fight against poverty
Landmark resolution recognizes ecotourism
In a significant acknowledgment of tourism as a tool for promoting sustainable development, the UN General Assembly unanimously adopted a resolution stressing ecotourism’s role in the fight against poverty and the protection of the environment.
The resolution, entitled, “Promotion of ecotourism for poverty eradication and environment protection,” calls on UN Member States to adopt policies that promote ecotourism highlighting its “positive impact on income generation, job creation, and education, and thus on the fight against poverty and hunger.” It further recognizes that “ecotourism creates significant opportunities for the conservation, protection, and sustainable use of biodiversity and of natural areas by encouraging local and indigenous communities in host countries and tourists alike to preserve and respect the natural and cultural heritage.”
“UNWTO welcomes the adoption of this resolution on the importance of ecotourism,” said UNWTO Secretary-General, Taleb Rifai, “The remarkable support that the resolution has received, from all regions and across the development spectrum, is a clear testimony that sustainable tourism has a vital role to play in a fairer and sustainable future for all.”
The resolution, facilitated by Morocco and sponsored by a record 105 delegations, draws on the recommendations contained in a report prepared by UNWTO on the basis of responses from 48 Member States which, in a notable departure from its normal practice, was welcomed by the UN General Assembly.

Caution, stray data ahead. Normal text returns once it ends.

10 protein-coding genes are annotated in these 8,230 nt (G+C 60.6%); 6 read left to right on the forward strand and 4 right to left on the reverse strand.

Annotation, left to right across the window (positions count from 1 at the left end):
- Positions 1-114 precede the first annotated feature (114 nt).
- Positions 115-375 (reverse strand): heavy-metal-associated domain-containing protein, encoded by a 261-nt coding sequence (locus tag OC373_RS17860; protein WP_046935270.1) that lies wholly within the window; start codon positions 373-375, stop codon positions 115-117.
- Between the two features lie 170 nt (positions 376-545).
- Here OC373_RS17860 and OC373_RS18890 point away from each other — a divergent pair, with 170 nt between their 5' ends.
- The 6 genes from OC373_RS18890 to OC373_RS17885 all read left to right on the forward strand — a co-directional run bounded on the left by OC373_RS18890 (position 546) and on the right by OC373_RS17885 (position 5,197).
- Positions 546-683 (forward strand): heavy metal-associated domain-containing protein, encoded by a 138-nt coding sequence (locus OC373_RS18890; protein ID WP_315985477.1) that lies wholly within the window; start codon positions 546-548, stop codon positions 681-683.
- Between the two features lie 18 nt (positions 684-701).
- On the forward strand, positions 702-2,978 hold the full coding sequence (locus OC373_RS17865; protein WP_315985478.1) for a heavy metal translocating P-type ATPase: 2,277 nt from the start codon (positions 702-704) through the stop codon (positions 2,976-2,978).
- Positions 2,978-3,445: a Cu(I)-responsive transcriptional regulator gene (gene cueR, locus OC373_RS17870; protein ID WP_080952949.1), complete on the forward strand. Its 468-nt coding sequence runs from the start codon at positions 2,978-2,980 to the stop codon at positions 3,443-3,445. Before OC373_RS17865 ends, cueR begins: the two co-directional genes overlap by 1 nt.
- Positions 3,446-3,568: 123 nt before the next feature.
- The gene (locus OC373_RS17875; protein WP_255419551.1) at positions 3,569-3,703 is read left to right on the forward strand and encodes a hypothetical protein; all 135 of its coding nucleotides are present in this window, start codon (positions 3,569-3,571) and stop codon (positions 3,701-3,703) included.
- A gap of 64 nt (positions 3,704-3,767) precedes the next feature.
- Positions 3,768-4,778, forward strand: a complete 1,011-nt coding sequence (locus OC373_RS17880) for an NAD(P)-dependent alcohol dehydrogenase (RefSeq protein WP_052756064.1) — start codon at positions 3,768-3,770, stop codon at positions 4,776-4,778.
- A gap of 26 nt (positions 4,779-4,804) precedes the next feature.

In line with the recommendations of the UNWTO report, the resolution underscores the need for national tourism plans to account for market demand and local competitive advantages. It also encourages Member States to promote investment in ecotourism, in accordance with their national legislation, including creating small- and medium-sized enterprises, promoting cooperatives, and facilitating access to finance through inclusive financial services such as microcredit initiatives for the poor, local, and indigenous communities, in areas of ecotourism potential and rural areas.
The resolution builds on a UN resolution of 2010 on the same subject, and reflects developments since then, namely the inclusion for the first time of tourism in the outcome document of the UN Conference on Sustainable Development (RIO+20) and the results of the 11th meeting of the Conference of the Parties to the Convention on Biodiversity. The resolution keeps ecotourism clearly on the agenda of the United Nations as it requires UNWTO to submit a follow up report to the sixty-ninth session of the UN General Assembly in 2014.